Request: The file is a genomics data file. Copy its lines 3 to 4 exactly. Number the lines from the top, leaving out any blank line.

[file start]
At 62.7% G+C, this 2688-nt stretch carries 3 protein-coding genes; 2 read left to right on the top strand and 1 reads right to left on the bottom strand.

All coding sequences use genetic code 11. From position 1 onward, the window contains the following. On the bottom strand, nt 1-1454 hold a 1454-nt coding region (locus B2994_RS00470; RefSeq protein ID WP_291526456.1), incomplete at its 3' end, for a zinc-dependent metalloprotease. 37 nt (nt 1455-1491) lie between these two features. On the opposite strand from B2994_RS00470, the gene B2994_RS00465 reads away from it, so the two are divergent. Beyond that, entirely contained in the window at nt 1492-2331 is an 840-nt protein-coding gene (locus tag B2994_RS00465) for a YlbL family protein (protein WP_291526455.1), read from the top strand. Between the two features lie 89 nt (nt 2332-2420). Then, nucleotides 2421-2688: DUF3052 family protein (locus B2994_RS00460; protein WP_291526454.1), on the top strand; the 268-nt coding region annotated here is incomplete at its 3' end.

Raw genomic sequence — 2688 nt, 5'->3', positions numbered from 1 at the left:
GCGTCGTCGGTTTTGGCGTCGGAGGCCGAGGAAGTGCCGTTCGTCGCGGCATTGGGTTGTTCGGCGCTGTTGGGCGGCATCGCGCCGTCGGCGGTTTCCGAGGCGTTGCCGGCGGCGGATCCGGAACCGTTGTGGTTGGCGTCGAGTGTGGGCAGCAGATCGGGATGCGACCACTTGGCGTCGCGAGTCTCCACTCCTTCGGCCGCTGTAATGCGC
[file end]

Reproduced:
Raw genomic sequence — 2688 nt, 5'->3', positions numbered from 1 at the left:
GCGTCGTCGGTTTTGGCGTCGGAGGCCGAGGAAGTGCCGTTCGTCGCGGCATTGGGTTGTTCGGCGCTGTTGGGCGGCATCGCGCCGTCGGCGGTTTCCGAGGCGTTGCCGGCGGCGGATCCGGAACCGTTGTGGTTGGCGTCGAGTGTGGGCAGCAGATCGGGATGCGACCACTTGGCGTCGCGAGTCTCCACTCCTTCGGCCGCTGTAATGCGC